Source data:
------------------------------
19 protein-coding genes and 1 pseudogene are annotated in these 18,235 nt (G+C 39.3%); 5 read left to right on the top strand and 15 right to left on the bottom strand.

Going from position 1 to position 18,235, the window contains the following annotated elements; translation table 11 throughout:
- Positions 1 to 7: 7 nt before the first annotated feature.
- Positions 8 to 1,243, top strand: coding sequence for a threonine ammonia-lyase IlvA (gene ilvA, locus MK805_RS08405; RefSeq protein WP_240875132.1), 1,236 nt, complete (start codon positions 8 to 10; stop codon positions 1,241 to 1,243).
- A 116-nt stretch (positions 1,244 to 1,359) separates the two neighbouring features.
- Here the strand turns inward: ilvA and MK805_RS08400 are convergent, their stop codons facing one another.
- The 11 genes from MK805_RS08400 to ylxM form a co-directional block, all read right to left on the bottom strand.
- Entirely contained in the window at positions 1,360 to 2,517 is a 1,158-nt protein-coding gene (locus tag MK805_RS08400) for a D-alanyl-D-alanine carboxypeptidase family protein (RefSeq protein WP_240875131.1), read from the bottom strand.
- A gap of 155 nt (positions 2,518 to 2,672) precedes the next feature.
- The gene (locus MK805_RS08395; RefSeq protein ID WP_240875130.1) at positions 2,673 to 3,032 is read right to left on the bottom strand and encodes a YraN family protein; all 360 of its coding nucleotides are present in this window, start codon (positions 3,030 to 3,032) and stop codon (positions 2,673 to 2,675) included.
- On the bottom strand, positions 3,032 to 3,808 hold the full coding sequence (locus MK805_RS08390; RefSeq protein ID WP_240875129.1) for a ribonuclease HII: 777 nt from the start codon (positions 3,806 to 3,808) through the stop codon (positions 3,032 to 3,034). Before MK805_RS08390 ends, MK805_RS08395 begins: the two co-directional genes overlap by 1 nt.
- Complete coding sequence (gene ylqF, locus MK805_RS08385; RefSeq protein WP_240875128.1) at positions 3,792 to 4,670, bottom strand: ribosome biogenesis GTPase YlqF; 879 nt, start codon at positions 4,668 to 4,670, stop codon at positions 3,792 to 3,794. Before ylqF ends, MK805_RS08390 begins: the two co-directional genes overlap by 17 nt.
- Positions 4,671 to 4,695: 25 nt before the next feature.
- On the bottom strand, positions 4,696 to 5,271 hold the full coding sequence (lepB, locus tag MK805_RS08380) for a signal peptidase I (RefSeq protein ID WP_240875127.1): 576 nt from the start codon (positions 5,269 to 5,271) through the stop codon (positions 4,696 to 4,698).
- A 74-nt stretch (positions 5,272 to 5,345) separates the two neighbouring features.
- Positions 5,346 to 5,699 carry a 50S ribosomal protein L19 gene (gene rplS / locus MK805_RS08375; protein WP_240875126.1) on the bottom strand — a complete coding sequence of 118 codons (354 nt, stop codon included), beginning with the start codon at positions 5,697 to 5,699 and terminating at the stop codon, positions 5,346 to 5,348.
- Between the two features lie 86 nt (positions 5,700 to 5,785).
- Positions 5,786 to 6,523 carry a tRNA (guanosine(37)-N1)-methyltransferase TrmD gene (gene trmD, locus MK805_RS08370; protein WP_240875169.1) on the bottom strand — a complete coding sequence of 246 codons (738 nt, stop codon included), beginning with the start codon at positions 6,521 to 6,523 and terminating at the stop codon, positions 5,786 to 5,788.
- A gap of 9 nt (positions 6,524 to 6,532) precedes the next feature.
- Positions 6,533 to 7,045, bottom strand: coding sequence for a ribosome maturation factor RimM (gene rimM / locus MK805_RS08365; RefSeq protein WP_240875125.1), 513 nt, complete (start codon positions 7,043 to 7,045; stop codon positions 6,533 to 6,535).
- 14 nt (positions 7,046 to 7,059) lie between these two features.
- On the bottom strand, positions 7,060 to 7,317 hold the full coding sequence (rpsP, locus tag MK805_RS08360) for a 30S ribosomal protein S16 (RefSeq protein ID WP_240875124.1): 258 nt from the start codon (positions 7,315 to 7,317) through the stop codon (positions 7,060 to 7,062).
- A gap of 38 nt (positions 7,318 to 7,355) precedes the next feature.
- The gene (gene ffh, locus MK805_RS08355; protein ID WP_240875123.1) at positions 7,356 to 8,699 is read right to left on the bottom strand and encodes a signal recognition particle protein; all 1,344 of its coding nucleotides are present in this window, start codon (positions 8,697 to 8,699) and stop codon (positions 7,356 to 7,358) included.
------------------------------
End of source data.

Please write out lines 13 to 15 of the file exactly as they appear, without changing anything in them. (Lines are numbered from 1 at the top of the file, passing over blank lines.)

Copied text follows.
- Positions 4,671 to 4,695: 25 nt before the next feature.
- On the bottom strand, positions 4,696 to 5,271 hold the full coding sequence (lepB, locus tag MK805_RS08380) for a signal peptidase I (RefSeq protein ID WP_240875127.1): 576 nt from the start codon (positions 5,269 to 5,271) through the stop codon (positions 4,696 to 4,698).
- A 74-nt stretch (positions 5,272 to 5,345) separates the two neighbouring features.